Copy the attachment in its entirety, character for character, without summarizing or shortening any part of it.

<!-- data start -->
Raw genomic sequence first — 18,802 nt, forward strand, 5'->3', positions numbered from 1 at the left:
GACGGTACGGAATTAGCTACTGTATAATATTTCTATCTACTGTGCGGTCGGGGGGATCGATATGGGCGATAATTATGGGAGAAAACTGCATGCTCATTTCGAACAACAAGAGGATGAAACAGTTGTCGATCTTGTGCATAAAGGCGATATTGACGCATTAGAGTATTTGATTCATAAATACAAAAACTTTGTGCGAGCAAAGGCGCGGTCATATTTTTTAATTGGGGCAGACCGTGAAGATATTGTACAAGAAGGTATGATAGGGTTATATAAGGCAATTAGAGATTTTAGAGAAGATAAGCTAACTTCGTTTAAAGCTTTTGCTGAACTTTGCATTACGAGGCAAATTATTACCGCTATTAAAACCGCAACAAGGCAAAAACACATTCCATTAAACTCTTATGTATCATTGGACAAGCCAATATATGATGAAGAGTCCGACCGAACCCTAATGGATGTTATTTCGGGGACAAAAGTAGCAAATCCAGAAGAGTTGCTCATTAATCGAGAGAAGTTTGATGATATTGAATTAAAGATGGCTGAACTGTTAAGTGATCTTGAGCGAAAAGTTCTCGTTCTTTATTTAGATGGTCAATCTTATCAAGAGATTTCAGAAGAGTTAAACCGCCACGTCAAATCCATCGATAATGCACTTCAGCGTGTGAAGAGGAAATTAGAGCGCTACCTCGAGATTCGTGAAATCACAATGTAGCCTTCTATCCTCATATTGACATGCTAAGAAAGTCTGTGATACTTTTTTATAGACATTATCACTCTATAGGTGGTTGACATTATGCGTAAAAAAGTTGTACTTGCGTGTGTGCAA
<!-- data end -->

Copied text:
Raw genomic sequence first — 18,802 nt, forward strand, 5'->3', positions numbered from 1 at the left:
GACGGTACGGAATTAGCTACTGTATAATATTTCTATCTACTGTGCGGTCGGGGGGATCGATATGGGCGATAATTATGGGAGAAAACTGCATGCTCATTTCGAACAACAAGAGGATGAAACAGTTGTCGATCTTGTGCATAAAGGCGATATTGACGCATTAGAGTATTTGATTCATAAATACAAAAACTTTGTGCGAGCAAAGGCGCGGTCATATTTTTTAATTGGGGCAGACCGTGAAGATATTGTACAAGAAGGTATGATAGGGTTATATAAGGCAATTAGAGATTTTAGAGAAGATAAGCTAACTTCGTTTAAAGCTTTTGCTGAACTTTGCATTACGAGGCAAATTATTACCGCTATTAAAACCGCAACAAGGCAAAAACACATTCCATTAAACTCTTATGTATCATTGGACAAGCCAATATATGATGAAGAGTCCGACCGAACCCTAATGGATGTTATTTCGGGGACAAAAGTAGCAAATCCAGAAGAGTTGCTCATTAATCGAGAGAAGTTTGATGATATTGAATTAAAGATGGCTGAACTGTTAAGTGATCTTGAGCGAAAAGTTCTCGTTCTTTATTTAGATGGTCAATCTTATCAAGAGATTTCAGAAGAGTTAAACCGCCACGTCAAATCCATCGATAATGCACTTCAGCGTGTGAAGAGGAAATTAGAGCGCTACCTCGAGATTCGTGAAATCACAATGTAGCCTTCTATCCTCATATTGACATGCTAAGAAAGTCTGTGATACTTTTTTATAGACATTATCACTCTATAGGTGGTTGACATTATGCGTAAAAAAGTTGTACTTGCGTGTGTGCAA